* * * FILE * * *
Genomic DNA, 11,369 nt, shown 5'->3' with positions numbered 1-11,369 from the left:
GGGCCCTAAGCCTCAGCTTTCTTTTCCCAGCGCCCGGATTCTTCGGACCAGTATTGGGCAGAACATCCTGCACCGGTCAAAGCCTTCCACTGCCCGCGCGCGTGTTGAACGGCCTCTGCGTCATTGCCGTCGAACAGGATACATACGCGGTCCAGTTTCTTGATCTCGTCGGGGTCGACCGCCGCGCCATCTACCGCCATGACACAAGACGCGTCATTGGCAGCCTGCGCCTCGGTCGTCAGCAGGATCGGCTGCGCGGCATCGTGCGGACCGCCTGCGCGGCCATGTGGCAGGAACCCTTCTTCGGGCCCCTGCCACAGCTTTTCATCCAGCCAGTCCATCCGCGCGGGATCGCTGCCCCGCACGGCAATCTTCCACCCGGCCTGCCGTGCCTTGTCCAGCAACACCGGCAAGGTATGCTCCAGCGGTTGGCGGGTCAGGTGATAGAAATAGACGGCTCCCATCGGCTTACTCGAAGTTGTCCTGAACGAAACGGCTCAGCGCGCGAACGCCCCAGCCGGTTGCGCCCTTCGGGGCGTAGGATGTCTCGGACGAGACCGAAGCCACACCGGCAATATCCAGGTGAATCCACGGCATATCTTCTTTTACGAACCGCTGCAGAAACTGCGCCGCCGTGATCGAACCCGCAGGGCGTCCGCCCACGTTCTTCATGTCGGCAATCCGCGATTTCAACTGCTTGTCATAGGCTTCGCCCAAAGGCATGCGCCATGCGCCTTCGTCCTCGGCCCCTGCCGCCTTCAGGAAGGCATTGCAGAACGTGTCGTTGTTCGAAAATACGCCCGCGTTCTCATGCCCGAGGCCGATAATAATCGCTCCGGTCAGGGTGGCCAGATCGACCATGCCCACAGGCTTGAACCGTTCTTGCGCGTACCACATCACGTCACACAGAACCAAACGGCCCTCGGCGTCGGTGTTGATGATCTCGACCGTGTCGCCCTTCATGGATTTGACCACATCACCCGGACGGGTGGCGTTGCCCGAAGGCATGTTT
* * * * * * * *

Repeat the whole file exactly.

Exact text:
Genomic DNA, 11,369 nt, shown 5'->3' with positions numbered 1-11,369 from the left:
GGGCCCTAAGCCTCAGCTTTCTTTTCCCAGCGCCCGGATTCTTCGGACCAGTATTGGGCAGAACATCCTGCACCGGTCAAAGCCTTCCACTGCCCGCGCGCGTGTTGAACGGCCTCTGCGTCATTGCCGTCGAACAGGATACATACGCGGTCCAGTTTCTTGATCTCGTCGGGGTCGACCGCCGCGCCATCTACCGCCATGACACAAGACGCGTCATTGGCAGCCTGCGCCTCGGTCGTCAGCAGGATCGGCTGCGCGGCATCGTGCGGACCGCCTGCGCGGCCATGTGGCAGGAACCCTTCTTCGGGCCCCTGCCACAGCTTTTCATCCAGCCAGTCCATCCGCGCGGGATCGCTGCCCCGCACGGCAATCTTCCACCCGGCCTGCCGTGCCTTGTCCAGCAACACCGGCAAGGTATGCTCCAGCGGTTGGCGGGTCAGGTGATAGAAATAGACGGCTCCCATCGGCTTACTCGAAGTTGTCCTGAACGAAACGGCTCAGCGCGCGAACGCCCCAGCCGGTTGCGCCCTTCGGGGCGTAGGATGTCTCGGACGAGACCGAAGCCACACCGGCAATATCCAGGTGAATCCACGGCATATCTTCTTTTACGAACCGCTGCAGAAACTGCGCCGCCGTGATCGAACCCGCAGGGCGTCCGCCCACGTTCTTCATGTCGGCAATCCGCGATTTCAACTGCTTGTCATAGGCTTCGCCCAAAGGCATGCGCCATGCGCCTTCGTCCTCGGCCCCTGCCGCCTTCAGGAAGGCATTGCAGAACGTGTCGTTGTTCGAAAATACGCCCGCGTTCTCATGCCCGAGGCCGATAATAATCGCTCCGGTCAGGGTGGCCAGATCGACCATGCCCACAGGCTTGAACCGTTCTTGCGCGTACCACATCACGTCACACAGAACCAAACGGCCCTCGGCGTCGGTGTTGATGATCTCGACCGTGTCGCCCTTCATGGATTTGACCACATCACCCGGACGGGTGGCGTTGCCCGAAGGCATGTTT